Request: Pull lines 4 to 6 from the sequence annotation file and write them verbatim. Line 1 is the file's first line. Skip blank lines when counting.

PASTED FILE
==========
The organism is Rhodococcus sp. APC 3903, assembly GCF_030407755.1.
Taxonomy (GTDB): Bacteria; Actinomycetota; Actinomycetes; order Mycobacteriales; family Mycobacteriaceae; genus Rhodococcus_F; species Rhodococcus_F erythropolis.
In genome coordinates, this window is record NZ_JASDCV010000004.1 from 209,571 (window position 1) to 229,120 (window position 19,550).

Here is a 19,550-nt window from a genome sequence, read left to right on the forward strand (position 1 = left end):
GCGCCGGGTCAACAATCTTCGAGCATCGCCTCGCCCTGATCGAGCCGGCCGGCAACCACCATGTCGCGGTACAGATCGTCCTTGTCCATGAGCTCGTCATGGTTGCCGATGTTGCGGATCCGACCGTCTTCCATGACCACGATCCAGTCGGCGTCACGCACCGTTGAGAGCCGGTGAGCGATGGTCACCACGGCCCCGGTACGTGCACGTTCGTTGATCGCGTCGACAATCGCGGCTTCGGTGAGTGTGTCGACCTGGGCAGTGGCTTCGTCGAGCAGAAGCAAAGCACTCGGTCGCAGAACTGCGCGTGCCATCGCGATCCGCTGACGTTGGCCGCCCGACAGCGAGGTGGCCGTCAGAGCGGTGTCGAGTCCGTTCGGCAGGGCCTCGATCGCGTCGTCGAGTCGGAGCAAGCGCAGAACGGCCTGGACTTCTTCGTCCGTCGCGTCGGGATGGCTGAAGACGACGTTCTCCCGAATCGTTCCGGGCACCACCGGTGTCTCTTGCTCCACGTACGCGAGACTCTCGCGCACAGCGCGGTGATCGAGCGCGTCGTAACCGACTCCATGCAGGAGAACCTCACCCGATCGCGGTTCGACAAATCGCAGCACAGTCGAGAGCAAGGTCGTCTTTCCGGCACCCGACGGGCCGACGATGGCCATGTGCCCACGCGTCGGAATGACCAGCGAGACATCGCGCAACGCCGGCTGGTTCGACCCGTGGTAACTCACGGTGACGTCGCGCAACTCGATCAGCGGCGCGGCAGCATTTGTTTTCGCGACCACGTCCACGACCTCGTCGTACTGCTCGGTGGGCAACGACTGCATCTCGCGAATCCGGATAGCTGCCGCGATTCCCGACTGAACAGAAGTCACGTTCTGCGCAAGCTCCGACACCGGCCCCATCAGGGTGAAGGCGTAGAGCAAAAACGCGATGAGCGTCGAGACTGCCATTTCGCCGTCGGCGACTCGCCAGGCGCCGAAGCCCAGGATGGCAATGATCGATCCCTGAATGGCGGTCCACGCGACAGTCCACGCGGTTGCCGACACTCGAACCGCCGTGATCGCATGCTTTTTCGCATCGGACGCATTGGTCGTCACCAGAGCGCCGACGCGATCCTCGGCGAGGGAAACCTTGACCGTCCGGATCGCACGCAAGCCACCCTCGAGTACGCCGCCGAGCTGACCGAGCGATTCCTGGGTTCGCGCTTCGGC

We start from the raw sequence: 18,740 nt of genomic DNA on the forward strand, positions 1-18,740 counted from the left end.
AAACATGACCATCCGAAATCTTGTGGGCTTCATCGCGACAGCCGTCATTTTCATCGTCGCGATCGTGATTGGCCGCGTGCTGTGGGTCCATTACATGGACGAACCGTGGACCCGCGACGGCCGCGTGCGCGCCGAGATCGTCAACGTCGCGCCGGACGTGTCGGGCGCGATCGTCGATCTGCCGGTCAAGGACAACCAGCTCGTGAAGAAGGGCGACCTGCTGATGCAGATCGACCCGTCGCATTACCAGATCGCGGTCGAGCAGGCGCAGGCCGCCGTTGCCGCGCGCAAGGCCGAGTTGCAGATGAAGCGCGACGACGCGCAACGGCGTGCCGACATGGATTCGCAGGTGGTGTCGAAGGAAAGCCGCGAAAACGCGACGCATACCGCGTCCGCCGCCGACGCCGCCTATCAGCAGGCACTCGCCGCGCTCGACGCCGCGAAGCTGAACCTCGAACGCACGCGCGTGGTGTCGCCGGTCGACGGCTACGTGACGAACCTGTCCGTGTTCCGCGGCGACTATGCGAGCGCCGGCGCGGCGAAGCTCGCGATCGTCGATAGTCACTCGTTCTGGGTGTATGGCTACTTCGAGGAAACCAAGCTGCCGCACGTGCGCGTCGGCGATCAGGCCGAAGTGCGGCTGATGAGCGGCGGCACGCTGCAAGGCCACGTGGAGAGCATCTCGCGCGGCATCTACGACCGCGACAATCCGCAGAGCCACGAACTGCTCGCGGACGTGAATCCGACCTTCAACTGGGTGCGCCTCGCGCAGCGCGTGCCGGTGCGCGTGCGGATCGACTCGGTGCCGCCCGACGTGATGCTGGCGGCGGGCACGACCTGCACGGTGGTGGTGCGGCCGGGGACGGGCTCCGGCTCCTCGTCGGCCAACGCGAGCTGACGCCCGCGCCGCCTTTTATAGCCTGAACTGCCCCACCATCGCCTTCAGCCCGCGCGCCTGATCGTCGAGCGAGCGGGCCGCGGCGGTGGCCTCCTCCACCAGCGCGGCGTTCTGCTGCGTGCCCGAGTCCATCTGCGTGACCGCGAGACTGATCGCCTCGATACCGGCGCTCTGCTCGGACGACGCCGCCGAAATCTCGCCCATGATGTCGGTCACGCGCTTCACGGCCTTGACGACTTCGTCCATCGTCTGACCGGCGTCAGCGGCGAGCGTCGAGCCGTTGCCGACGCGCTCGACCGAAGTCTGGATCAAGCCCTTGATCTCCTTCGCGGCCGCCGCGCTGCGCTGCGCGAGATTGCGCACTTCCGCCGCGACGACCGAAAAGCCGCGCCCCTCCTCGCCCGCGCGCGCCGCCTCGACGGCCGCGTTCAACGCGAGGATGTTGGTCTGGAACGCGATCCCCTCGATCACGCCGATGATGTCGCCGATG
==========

Here is a 19,550-nt window from a genome sequence, read left to right on the forward strand (position 1 = left end):
GCGCCGGGTCAACAATCTTCGAGCATCGCCTCGCCCTGATCGAGCCGGCCGGCAACCACCATGTCGCGGTACAGATCGTCCTTGTCCATGAGCTCGTCATGGTTGCCGATGTTGCGGATCCGACCGTCTTCCATGACCACGATCCAGTCGGCGTCACGCACCGTTGAGAGCCGGTGAGCGATGGTCACCACGGCCCCGGTACGTGCACGTTCGTTGATCGCGTCGACAATCGCGGCTTCGGTGAGTGTGTCGACCTGGGCAGTGGCTTCGTCGAGCAGAAGCAAAGCACTCGGTCGCAGAACTGCGCGTGCCATCGCGATCCGCTGACGTTGGCCGCCCGACAGCGAGGTGGCCGTCAGAGCGGTGTCGAGTCCGTTCGGCAGGGCCTCGATCGCGTCGTCGAGTCGGAGCAAGCGCAGAACGGCCTGGACTTCTTCGTCCGTCGCGTCGGGATGGCTGAAGACGACGTTCTCCCGAATCGTTCCGGGCACCACCGGTGTCTCTTGCTCCACGTACGCGAGACTCTCGCGCACAGCGCGGTGATCGAGCGCGTCGTAACCGACTCCATGCAGGAGAACCTCACCCGATCGCGGTTCGACAAATCGCAGCACAGTCGAGAGCAAGGTCGTCTTTCCGGCACCCGACGGGCCGACGATGGCCATGTGCCCACGCGTCGGAATGACCAGCGAGACATCGCGCAACGCCGGCTGGTTCGACCCGTGGTAACTCACGGTGACGTCGCGCAACTCGATCAGCGGCGCGGCAGCATTTGTTTTCGCGACCACGTCCACGACCTCGTCGTACTGCTCGGTGGGCAACGACTGCATCTCGCGAATCCGGATAGCTGCCGCGATTCCCGACTGAACAGAAGTCACGTTCTGCGCAAGCTCCGACACCGGCCCCATCAGGGTGAAGGCGTAGAGCAAAAACGCGATGAGCGTCGAGACTGCCATTTCGCCGTCGGCGACTCGCCAGGCGCCGAAGCCCAGGATGGCAATGATCGATCCCTGAATGGCGGTCCACGCGACAGTCCACGCGGTTGCCGACACTCGAACCGCCGTGATCGCATGCTTTTTCGCATCGGACGCATTGGTCGTCACCAGAGCGCCGACGCGATCCTCGGCGAGGGAAACCTTGACCGTCCGGATCGCACGCAAGCCACCCTCGAGTACGCCGCCGAGCTGACCGAGCGATTCCTGGGTTCGCGCTTCGGC

We start from the raw sequence: 18,740 nt of genomic DNA on the forward strand, positions 1-18,740 counted from the left end.